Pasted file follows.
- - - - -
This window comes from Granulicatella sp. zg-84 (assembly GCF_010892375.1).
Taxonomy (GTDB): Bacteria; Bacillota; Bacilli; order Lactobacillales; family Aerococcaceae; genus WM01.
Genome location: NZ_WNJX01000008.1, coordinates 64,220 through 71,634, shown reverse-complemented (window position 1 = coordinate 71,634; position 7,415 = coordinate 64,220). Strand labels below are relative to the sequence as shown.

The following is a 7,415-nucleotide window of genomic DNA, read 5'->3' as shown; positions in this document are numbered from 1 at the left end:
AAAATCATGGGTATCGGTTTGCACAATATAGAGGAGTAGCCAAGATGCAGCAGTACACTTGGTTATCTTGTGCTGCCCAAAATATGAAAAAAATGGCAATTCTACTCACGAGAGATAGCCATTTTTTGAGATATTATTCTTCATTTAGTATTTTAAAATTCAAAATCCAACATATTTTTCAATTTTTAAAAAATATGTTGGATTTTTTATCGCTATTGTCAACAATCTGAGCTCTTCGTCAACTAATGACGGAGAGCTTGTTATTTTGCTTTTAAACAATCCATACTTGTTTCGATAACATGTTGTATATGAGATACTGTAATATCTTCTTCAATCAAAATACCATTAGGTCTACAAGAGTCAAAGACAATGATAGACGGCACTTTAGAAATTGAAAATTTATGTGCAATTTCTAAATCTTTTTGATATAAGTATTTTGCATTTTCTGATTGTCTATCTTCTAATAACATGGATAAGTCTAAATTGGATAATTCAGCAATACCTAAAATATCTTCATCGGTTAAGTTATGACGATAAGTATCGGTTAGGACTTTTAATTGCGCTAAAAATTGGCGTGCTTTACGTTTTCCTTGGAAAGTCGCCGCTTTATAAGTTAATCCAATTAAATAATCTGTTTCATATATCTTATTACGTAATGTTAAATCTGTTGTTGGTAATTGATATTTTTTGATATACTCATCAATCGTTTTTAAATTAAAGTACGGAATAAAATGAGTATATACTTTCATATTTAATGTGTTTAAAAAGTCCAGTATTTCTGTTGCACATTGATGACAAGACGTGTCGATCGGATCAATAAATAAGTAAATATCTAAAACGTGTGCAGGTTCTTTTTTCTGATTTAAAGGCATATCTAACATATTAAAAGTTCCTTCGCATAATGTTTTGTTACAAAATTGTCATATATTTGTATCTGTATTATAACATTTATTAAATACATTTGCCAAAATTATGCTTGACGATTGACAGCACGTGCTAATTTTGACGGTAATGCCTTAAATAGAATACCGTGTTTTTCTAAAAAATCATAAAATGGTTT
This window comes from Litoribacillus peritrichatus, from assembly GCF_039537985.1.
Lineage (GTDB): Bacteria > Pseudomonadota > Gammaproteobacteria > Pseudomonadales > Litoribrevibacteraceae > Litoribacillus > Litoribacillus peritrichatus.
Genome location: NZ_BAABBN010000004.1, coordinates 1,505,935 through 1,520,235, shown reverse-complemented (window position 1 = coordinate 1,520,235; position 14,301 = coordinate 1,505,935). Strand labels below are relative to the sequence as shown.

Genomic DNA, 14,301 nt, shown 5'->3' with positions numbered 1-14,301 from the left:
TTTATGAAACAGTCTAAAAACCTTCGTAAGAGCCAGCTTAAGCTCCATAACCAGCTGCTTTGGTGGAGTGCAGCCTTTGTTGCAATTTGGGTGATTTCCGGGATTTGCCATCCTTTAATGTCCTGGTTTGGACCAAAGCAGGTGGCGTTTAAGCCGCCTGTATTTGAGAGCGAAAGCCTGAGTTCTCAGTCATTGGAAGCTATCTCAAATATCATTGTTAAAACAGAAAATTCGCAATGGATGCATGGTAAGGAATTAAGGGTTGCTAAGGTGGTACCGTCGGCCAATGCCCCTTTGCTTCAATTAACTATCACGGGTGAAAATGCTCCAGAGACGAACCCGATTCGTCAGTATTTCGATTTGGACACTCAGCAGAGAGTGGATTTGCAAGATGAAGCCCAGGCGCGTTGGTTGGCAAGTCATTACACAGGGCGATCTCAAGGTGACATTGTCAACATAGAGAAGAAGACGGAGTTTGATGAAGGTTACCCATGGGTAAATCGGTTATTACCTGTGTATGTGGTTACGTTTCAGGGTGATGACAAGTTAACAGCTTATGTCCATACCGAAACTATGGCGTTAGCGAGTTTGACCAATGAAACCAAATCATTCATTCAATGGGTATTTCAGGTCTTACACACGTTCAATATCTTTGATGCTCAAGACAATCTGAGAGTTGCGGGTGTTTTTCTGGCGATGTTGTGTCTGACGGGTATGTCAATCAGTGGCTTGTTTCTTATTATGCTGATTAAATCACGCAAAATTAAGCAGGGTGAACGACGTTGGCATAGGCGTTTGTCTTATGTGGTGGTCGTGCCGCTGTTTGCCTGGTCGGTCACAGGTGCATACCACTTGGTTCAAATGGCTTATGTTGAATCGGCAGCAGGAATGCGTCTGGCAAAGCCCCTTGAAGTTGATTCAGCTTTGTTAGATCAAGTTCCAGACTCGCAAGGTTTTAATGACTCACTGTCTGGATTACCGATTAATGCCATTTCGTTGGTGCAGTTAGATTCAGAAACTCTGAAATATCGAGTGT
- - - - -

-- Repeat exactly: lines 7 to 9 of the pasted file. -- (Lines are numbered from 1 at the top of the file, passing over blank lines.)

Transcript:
Lineage (GTDB): Bacteria > Pseudomonadota > Gammaproteobacteria > Pseudomonadales > Litoribrevibacteraceae > Litoribacillus > Litoribacillus peritrichatus.
Genome location: NZ_BAABBN010000004.1, coordinates 1,505,935 through 1,520,235, shown reverse-complemented (window position 1 = coordinate 1,520,235; position 14,301 = coordinate 1,505,935). Strand labels below are relative to the sequence as shown.

Genomic DNA, 14,301 nt, shown 5'->3' with positions numbered 1-14,301 from the left: